Criminal Justice Instructor Brings Experience to the Classroom

December 2, 2014

John SloanJohn Sloan has spent his career working to “protect and serve.” As an instructor for the criminal justice program at Piedmont Technical College, he is now working to prepare the next generation of those who will enter the criminal justice system.

Sloan served in the United States Marine Corps following high school. His experiences with the Corps led him to seek a career where he could continue to protect. He left the Marine Corps and joined the Columbia Police Department, where he served for 24 years in many capacities from special victims’ unit and victim advocacy to burglary and intelligence divisions.

Prior to his retirement, Sloan worked in the training division of the department where he taught various aspects of domestic violence and juvenile delinquency. He began to make plans to teach. When he searched for criminal justice jobs, he found Piedmont Technical College.

“I didn’t know what to expect, but I knew this was what I wanted to do,” he said.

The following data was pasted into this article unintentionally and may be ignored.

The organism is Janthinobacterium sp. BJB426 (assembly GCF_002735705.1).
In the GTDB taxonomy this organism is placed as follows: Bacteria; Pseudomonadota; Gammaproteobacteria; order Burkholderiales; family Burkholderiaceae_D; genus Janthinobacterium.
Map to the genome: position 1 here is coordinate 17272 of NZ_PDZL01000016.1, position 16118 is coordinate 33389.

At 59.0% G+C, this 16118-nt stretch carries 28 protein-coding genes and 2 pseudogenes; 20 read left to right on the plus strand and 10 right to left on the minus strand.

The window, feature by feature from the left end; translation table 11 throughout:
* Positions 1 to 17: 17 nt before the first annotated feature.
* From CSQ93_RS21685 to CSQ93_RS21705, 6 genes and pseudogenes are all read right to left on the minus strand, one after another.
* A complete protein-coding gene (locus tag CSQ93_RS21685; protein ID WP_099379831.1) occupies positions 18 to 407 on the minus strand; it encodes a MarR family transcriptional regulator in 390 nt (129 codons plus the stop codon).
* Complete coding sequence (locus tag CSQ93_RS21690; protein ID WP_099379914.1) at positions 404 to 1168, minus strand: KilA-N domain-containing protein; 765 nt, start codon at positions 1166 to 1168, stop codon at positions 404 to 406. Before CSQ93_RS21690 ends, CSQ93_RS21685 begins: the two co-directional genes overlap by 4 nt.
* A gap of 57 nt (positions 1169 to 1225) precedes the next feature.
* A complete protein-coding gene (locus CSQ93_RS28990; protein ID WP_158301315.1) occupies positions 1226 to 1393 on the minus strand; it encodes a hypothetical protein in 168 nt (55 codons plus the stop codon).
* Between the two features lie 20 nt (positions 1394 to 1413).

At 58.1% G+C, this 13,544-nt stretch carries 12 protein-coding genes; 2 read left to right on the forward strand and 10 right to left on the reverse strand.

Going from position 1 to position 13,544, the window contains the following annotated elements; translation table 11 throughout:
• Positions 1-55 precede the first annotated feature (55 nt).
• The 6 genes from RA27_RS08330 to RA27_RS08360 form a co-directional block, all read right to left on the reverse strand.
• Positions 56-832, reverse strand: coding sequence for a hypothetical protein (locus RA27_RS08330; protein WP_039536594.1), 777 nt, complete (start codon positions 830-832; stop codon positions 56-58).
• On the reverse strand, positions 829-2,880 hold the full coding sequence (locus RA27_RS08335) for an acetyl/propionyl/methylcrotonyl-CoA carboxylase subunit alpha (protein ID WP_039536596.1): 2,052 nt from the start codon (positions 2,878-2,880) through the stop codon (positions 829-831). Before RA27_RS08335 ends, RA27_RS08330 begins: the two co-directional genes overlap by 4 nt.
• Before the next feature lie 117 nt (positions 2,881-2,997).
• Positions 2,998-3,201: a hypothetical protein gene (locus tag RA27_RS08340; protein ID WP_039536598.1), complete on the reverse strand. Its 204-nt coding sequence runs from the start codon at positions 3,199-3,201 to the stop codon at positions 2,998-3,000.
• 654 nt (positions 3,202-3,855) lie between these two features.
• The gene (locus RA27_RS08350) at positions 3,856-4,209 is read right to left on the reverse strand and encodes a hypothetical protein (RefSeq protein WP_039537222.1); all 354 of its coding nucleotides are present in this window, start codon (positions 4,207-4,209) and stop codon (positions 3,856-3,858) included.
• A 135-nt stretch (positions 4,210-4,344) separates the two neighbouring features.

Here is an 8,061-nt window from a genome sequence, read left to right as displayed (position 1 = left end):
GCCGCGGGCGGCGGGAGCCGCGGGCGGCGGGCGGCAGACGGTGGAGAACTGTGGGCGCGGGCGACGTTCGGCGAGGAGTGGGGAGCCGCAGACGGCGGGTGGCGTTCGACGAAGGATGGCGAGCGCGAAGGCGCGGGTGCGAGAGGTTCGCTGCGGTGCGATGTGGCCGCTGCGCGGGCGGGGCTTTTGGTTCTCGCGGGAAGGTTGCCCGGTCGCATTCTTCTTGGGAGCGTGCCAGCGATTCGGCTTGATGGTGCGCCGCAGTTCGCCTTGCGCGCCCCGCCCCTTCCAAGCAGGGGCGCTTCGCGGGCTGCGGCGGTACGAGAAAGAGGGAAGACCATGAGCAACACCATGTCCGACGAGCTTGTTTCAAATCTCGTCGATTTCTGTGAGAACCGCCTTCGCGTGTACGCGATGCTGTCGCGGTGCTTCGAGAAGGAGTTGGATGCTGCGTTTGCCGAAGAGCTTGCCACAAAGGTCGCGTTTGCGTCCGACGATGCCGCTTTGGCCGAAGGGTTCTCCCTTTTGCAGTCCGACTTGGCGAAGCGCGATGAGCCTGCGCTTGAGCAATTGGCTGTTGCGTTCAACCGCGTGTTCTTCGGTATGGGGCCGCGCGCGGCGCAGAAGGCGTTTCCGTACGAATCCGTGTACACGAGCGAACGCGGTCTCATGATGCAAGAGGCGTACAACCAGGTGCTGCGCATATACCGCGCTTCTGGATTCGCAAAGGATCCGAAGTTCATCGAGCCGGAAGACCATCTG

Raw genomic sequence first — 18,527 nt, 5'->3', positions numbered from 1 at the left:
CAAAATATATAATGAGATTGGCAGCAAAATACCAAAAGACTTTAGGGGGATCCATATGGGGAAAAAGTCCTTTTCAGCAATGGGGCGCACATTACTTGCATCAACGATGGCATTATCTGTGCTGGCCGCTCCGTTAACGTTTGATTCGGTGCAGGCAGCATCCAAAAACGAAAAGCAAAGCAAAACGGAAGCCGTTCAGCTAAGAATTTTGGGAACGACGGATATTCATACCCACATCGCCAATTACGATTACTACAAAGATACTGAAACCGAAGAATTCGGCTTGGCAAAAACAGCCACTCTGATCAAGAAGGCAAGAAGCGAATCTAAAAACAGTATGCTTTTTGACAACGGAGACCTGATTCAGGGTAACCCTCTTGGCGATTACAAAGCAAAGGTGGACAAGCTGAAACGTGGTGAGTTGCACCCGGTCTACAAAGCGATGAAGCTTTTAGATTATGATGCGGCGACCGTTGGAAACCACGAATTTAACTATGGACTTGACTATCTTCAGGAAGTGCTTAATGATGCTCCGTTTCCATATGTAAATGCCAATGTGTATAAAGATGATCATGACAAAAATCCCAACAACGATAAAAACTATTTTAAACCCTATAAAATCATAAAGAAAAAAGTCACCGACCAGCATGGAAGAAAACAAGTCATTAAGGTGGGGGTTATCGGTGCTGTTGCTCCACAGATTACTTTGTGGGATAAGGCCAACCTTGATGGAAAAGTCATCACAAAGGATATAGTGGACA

Sloan received a call from Josh Lindsay, criminal justice program director at PTC. Sloan said he was impressed with the caliber of instructors already working in the program and the real-world experience they brought to the students. But the true selling point was the state-of-the-art simulation lab the college had recently purchased.

“Students at the undergraduate level come in and are ready to hit the road,” Sloan said. “The simulation lab is unheard of in most bachelor’s degree programs and even within most law enforcement agencies.”

Sloan says he feels the experience of the instructors is key to teaching the students what they need to know before they enter the field.

“At Piedmont, you get not only the academics for the associate degree, but also the practical component,” he said. “All of the instructors work or have worked in the field in some capacity. It gives the students that extra element to enhance what they learn in the textbooks.”

Sloan earned his bachelor’s degree in criminal justice from Benedict College and then earned his master’s degree from the University of Alabama. He is currently pursuing his doctorate from Capella University.